It sounds so simple, right? Of course you should spend time with your significant other! You might spend a great deal of time together already! But ask yourself this, is it meaningful? Does it allow you and your partner to emotionally connect? John Gottman calls this “putting deposits in the emotional bank account” and this allows you to bounce back after the next big argument. Think back to the last time you and your partner spent time together. Was your partner emotionally “there” for you during the time? Were you emotionally “there” for your partner?
Take watching your favorite TV show together. Sure, you might both laugh at the same time at something funny that happens or you might both relate to what happened in that episode, but do you take the time to connect during or after the show or do you go your separate ways afterwards?
As people get more comfortable in their relationships and routines are in place, the emotional connection could decrease. I’m not saying that you stop spending time together (although you might!), but you may not be as emotionally present for one another as you were when you were first dating. Instead of reading and discussing the news, you may read the news silently. Instead of talking about the TV episode you watched, you may turn the TV off and go to bed.
To rectify this, in a therapy session I have couples identify what they currently do every day to connect with one another or their “rituals of connection” as John Gottman puts it. These can be simple, everyday occurrences such as making breakfast together, cuddling before waking up, greeting each other when you come home from work, or watching the evening news together. If you and your partner cannot think of any ways you connect throughout the day, you can think about what you used to do when you were first dating and why that was special to you. It is helpful to identify what you are currently doing to connect with one another and why it is meaningful to you. That way your partner knows that you value this activity and you keep doing it! Couples often surprise each other during this exercise. Often, one partner finds a great deal of meaning in something when the other had no idea!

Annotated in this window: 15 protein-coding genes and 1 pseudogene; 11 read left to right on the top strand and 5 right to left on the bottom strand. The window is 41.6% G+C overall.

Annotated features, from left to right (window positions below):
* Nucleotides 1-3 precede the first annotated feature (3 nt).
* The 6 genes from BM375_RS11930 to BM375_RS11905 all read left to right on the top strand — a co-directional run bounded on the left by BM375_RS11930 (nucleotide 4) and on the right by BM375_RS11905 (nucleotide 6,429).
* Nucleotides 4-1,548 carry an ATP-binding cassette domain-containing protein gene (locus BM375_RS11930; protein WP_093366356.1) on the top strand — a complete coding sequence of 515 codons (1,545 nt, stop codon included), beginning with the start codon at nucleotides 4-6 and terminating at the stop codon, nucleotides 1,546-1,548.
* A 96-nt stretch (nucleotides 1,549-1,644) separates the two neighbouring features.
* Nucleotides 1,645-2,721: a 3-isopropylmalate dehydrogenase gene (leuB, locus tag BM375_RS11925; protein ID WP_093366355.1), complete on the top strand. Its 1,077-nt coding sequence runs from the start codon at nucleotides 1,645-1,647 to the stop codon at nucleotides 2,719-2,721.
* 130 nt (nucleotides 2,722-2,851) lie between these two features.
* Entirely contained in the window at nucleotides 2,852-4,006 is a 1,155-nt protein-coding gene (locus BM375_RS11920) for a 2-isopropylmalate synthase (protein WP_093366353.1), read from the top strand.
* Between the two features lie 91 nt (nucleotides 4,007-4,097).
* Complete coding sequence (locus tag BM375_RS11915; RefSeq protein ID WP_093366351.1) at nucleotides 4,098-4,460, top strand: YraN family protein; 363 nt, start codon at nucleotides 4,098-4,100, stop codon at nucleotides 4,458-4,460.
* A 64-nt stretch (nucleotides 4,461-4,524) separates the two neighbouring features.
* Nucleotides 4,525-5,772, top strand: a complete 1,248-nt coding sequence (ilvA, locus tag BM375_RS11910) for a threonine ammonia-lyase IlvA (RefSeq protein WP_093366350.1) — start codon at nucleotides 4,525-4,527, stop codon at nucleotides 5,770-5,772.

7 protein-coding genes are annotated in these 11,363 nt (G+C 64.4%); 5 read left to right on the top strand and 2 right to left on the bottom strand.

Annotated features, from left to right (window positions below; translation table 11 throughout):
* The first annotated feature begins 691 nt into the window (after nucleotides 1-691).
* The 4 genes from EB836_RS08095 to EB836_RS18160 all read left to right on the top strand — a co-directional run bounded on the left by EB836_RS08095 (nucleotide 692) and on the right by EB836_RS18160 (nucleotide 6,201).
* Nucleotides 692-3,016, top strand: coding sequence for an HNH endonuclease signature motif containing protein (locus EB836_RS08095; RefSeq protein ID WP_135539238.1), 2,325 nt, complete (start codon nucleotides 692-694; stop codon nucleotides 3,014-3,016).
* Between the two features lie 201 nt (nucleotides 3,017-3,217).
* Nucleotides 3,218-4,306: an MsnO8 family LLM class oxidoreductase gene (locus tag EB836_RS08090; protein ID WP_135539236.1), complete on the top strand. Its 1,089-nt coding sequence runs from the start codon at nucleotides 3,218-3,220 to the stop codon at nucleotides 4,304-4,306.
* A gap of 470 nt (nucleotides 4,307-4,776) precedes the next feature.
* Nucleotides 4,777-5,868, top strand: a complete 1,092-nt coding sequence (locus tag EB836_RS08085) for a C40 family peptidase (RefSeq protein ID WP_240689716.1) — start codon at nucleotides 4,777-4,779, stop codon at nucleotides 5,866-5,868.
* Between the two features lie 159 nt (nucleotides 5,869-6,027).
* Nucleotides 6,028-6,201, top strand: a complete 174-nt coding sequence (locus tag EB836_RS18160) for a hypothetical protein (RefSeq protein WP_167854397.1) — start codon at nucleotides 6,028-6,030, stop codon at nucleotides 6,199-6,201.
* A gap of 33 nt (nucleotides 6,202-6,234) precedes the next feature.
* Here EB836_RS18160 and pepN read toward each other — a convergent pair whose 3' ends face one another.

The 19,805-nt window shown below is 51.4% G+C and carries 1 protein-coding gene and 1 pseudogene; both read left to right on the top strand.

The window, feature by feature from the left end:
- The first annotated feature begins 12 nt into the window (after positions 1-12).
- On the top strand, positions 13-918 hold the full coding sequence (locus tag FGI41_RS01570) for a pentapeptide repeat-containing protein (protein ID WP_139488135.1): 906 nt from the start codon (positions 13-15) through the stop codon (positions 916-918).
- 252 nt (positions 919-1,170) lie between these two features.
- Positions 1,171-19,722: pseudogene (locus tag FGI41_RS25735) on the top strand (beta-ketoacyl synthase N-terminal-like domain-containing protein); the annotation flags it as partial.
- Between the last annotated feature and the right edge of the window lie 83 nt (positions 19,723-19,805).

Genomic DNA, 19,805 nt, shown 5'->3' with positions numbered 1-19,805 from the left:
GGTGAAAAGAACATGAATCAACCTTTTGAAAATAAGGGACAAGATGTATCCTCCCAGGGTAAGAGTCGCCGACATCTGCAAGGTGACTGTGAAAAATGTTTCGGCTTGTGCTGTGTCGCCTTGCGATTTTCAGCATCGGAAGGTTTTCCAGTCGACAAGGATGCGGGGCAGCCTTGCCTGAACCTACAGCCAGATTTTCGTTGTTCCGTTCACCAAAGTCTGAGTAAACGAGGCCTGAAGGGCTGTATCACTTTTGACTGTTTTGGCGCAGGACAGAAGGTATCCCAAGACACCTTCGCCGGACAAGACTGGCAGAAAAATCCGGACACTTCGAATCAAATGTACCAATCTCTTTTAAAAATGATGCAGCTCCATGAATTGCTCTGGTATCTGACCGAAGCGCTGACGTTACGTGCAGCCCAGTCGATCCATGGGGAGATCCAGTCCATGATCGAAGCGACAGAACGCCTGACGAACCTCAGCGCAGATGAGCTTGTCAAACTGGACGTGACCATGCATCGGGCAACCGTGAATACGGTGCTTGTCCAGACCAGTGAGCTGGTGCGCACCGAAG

Then the couple identifies activities that they would like to do in the future in which they would like their partner to be more emotionally “there” for them. This is an important activity to do. Even if you have been together for 40 years, your partner cannot read your mind! Keep in mind this is not an activity that allows you to criticize your partner for all of the things you are not doing together; it is one that allows you to say “I love you so much, I want your full emotional presence when we do X” or “I love doing this activity and I really want you emotionally there to share it with me.” It also allows you to know ahead of time what activities are important to your partner and which activities they would be hoping you were more emotionally present for. This allows you to prevent a “withdrawal” from the emotional bank account in the future and could even lead to a deposit!
Remember, every interaction can be made into a way to have a deeper emotional connection with your partner. In doing so, this helps keep the friendship strong, which is the foundation of a supportive and healthy relationship.
Happy connecting, everyone!